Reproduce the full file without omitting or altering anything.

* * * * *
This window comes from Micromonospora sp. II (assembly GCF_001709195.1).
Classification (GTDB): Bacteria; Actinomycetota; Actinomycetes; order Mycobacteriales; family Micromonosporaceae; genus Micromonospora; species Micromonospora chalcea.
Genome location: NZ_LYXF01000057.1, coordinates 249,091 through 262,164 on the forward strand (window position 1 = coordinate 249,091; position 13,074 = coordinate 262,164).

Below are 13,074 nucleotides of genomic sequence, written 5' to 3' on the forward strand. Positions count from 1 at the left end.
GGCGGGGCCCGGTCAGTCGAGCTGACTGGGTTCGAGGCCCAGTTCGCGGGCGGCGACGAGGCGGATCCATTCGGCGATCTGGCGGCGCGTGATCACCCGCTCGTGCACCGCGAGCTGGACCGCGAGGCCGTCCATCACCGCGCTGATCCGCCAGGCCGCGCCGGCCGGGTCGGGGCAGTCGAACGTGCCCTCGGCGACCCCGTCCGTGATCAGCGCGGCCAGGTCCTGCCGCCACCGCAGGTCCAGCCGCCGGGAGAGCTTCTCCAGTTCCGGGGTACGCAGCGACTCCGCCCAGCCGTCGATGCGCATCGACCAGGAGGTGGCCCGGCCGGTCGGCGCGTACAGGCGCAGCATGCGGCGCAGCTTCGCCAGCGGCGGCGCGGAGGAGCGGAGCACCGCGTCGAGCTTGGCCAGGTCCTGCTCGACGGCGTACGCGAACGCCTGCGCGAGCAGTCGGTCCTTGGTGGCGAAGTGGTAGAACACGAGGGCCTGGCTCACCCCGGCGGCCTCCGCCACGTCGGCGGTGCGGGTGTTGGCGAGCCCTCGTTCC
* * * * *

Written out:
This window comes from Micromonospora sp. II (assembly GCF_001709195.1).
Classification (GTDB): Bacteria; Actinomycetota; Actinomycetes; order Mycobacteriales; family Micromonosporaceae; genus Micromonospora; species Micromonospora chalcea.
Genome location: NZ_LYXF01000057.1, coordinates 249,091 through 262,164 on the forward strand (window position 1 = coordinate 249,091; position 13,074 = coordinate 262,164).

Below are 13,074 nucleotides of genomic sequence, written 5' to 3' on the forward strand. Positions count from 1 at the left end.
GGCGGGGCCCGGTCAGTCGAGCTGACTGGGTTCGAGGCCCAGTTCGCGGGCGGCGACGAGGCGGATCCATTCGGCGATCTGGCGGCGCGTGATCACCCGCTCGTGCACCGCGAGCTGGACCGCGAGGCCGTCCATCACCGCGCTGATCCGCCAGGCCGCGCCGGCCGGGTCGGGGCAGTCGAACGTGCCCTCGGCGACCCCGTCCGTGATCAGCGCGGCCAGGTCCTGCCGCCACCGCAGGTCCAGCCGCCGGGAGAGCTTCTCCAGTTCCGGGGTACGCAGCGACTCCGCCCAGCCGTCGATGCGCATCGACCAGGAGGTGGCCCGGCCGGTCGGCGCGTACAGGCGCAGCATGCGGCGCAGCTTCGCCAGCGGCGGCGCGGAGGAGCGGAGCACCGCGTCGAGCTTGGCCAGGTCCTGCTCGACGGCGTACGCGAACGCCTGCGCGAGCAGTCGGTCCTTGGTGGCGAAGTGGTAGAACACGAGGGCCTGGCTCACCCCGGCGGCCTCCGCCACGTCGGCGGTGCGGGTGTTGGCGAGCCCTCGTTCC